Chandigarh, June 19 (IANS) It could have been THE address, north of Chandigarh's upscale areas. However, even before the first brick for the controversial Tata Camelot housing project could be laid, the project is headed to becoming history with Punjab's influential politicians pulling out of it.
Cutting across party lines and ideologies, over 100 influential politicians had got together and formed the Punjab MLAs Cooperative House Building Society in 2001. The society partnered with the Tata Housing Development Company (THDC) in 2007 to set up a multistoreyed housing project in an ecologically fragile zone in adjoining Punjab, north of Chandigarh.
The project, which was to be a realty windfall for the politicos - with each one being promised over Rs 80 lakh and a 2,500 square feet apartment - is being shelved with the society floated by Punjab politicians working out modalities to cancel the contract.
Led by Punjab Assembly Speaker Charanjit Singh Atwal, a four-member committee went to Mumbai this week to discuss the pull-out from the project with THDC officials.
Former assembly speaker Nirmal Singh Kahlon, who was part of the committee, said: "The committee went to Mumbai on behalf of the housing society members to speak to the company officials. After so many years, the project has not taken off. They have sought some time and have promised to send a team to Chandigarh soon to take a decision on this issue."
Another member of the society said that all members were of the opinion that the project should be shelved as it had failed to make any further ground.
Despite repeated attempts, THDC officials in Mumbai were not available for comment.
The society, comprising sitting and former legislators and ministers, had bought the land in the Kansal area of Punjab, north of Chandigarh. The society members were to get plots of 500 square yards each but they pooled their land for the partnership with THDC for the housing project. While the 100 society members were to benefit from the deal by way of huge cash and an apartment each, THDC was to sell the remaining 900 multi-tower, high-rise apartments in the open market, with each apartment costing a minimum of Rs.3 crore.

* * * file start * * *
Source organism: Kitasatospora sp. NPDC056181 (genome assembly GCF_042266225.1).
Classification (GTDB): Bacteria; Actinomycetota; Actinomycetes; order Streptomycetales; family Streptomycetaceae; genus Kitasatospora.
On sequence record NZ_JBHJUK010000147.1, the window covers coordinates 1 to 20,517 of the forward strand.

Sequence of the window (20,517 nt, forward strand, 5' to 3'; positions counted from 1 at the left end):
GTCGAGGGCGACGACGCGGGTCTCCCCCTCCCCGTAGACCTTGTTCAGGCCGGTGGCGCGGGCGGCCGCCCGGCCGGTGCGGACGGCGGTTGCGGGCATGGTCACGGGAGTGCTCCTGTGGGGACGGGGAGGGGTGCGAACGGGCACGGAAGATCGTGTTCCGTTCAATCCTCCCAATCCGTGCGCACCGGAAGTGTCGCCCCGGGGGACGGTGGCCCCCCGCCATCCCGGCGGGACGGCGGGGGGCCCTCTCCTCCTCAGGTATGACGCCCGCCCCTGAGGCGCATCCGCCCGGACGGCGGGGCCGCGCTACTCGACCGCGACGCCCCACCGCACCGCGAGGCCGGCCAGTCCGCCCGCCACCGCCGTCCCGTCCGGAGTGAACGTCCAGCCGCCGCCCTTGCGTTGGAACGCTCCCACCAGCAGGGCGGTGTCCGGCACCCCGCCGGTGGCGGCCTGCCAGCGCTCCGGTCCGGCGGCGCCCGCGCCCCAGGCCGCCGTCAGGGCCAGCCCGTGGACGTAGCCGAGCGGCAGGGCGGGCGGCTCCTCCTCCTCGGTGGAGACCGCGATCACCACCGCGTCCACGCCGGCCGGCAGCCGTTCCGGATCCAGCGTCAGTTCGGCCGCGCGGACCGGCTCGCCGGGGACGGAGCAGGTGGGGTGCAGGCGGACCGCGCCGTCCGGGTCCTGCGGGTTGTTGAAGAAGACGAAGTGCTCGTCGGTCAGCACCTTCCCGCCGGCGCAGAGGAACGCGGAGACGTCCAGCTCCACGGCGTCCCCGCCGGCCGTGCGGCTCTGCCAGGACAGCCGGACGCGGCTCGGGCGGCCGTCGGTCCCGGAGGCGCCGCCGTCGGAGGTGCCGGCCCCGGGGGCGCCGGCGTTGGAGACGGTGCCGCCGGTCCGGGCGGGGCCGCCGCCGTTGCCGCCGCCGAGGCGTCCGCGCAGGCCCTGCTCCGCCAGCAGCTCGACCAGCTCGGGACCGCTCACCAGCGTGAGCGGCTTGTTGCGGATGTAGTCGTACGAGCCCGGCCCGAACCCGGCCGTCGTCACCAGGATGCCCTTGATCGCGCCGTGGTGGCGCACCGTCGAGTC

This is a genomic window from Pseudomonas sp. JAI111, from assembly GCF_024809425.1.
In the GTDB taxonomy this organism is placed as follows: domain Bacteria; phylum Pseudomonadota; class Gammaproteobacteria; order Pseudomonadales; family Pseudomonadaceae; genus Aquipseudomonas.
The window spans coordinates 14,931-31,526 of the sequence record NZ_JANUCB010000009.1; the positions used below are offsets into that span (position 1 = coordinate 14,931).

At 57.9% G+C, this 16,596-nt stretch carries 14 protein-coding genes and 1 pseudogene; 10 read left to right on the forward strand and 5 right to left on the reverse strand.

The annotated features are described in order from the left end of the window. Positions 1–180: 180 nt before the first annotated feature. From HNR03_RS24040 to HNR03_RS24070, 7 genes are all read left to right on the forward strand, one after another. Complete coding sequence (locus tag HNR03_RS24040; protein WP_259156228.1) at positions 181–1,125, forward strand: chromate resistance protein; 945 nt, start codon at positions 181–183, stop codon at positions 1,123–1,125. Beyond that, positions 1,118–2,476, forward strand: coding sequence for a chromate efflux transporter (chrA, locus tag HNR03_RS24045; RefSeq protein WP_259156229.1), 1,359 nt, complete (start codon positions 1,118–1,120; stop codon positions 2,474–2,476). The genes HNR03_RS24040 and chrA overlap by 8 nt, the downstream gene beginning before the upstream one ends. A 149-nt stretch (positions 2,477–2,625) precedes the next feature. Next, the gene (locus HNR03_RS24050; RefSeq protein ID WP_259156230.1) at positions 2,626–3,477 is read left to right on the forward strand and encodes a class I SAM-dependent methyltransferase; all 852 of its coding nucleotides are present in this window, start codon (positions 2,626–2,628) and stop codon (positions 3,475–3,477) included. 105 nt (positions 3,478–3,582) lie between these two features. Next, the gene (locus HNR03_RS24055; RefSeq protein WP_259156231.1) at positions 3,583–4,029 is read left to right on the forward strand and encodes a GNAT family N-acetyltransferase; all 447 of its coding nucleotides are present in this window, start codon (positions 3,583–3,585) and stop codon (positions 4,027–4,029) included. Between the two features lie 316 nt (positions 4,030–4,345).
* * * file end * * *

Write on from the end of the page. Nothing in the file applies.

The THDC had offered luxury flats and penthouses to politicians from the Akali Dal, Congress, Bharatiya Janata Party (BJP) and other parties in Punjab, in the 18 towers that were to be built.
However, the controversial project came under the scanner of the Punjab and Haryana High Court, which stayed its construction in January 2011 since it was located close to the Sukhna Lake Wildlife Sanctuary.
The floors of some of the towers were to go as high as 23 floors - a thing unheard of for any building in and around Chandigarh.
The highest building in Chandigarh, the Punjab and Haryana secretariat complex in Sector 1 here, has 10 floors. It was designed by the city's founder-architect Le Corbusier in the 1950s.
Chandigarh city was conceptualised by India's first prime minister Jawaharlal Nehru as a symbol of the emerging, modern India in the post-independence era.
Making strict rules of construction in and around the city in its Master Plan, no construction activity was allowed by the planners in a 16 km area around the city.
The project was opposed by lawyers and conservationists, saying that it violated the very spirit of Chandigarh. They pointed out that given the influence of the politicians involved, the project got quick clearances from the Punjab government. There were allegations that the Punjab government bent rules to give a go-ahead to the project.
The then union environment minister, Jairam Ramesh, had sought an inspection report from officials.
Chandigarh, a union territory, is the joint capital of Punjab and Haryana.
(Jaideep Sarin can be contacted at firstname.lastname@example.org)